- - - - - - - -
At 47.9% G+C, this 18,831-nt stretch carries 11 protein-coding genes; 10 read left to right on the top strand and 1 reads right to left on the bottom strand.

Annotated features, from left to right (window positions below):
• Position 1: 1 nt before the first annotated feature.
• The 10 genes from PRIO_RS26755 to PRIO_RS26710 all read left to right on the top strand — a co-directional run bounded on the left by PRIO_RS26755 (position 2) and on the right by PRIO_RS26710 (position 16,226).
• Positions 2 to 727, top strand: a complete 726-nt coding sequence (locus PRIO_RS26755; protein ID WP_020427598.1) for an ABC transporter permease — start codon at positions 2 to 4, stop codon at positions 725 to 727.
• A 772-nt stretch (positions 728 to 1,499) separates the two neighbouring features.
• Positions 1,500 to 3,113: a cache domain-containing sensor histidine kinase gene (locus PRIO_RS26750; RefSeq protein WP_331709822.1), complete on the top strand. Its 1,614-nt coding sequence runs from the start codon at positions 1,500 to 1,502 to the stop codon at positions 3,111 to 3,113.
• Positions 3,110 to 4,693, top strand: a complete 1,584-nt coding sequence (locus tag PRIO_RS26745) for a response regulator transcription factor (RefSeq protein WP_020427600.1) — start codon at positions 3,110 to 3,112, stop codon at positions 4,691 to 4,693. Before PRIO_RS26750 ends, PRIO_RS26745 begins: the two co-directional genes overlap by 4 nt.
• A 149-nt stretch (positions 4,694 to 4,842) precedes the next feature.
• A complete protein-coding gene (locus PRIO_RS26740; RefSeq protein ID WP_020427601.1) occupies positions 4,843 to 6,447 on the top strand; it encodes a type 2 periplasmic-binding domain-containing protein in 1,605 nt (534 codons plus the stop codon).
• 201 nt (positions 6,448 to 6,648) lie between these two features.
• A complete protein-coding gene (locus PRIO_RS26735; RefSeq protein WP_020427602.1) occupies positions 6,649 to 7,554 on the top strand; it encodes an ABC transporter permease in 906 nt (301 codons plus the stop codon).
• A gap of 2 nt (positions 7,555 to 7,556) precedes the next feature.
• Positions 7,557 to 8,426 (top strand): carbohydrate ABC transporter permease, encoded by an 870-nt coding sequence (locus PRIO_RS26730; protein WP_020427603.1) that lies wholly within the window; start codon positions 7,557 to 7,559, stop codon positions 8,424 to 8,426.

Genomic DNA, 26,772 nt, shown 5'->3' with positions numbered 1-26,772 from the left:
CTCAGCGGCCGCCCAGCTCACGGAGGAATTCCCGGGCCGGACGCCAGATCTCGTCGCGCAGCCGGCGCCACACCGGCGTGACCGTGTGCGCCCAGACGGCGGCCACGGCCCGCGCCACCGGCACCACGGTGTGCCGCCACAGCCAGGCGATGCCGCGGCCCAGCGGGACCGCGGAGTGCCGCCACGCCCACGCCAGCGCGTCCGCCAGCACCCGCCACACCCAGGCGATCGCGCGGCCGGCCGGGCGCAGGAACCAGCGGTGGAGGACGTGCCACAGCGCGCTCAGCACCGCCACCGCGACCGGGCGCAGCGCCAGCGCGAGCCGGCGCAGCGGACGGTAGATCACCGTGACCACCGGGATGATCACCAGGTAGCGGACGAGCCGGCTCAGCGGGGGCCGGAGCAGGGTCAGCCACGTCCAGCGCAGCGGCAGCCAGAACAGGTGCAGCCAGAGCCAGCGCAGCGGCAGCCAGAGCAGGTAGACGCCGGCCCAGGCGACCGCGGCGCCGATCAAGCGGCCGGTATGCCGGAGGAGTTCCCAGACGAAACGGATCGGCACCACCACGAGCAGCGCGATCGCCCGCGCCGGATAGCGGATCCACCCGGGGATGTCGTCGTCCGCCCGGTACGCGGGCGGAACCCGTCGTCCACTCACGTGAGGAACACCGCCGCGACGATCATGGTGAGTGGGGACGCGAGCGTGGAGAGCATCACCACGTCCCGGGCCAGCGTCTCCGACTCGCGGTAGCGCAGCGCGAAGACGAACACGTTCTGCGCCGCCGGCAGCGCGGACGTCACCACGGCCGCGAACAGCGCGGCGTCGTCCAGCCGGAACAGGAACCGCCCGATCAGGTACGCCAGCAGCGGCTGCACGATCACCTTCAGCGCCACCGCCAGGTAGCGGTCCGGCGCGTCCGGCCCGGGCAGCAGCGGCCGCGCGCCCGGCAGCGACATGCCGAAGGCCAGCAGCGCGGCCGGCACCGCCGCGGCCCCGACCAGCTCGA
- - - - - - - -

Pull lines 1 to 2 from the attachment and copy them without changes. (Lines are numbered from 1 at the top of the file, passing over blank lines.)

At 47.9% G+C, this 18,831-nt stretch carries 11 protein-coding genes; 10 read left to right on the top strand and 1 reads right to left on the bottom strand.

Annotated features, from left to right (window positions below):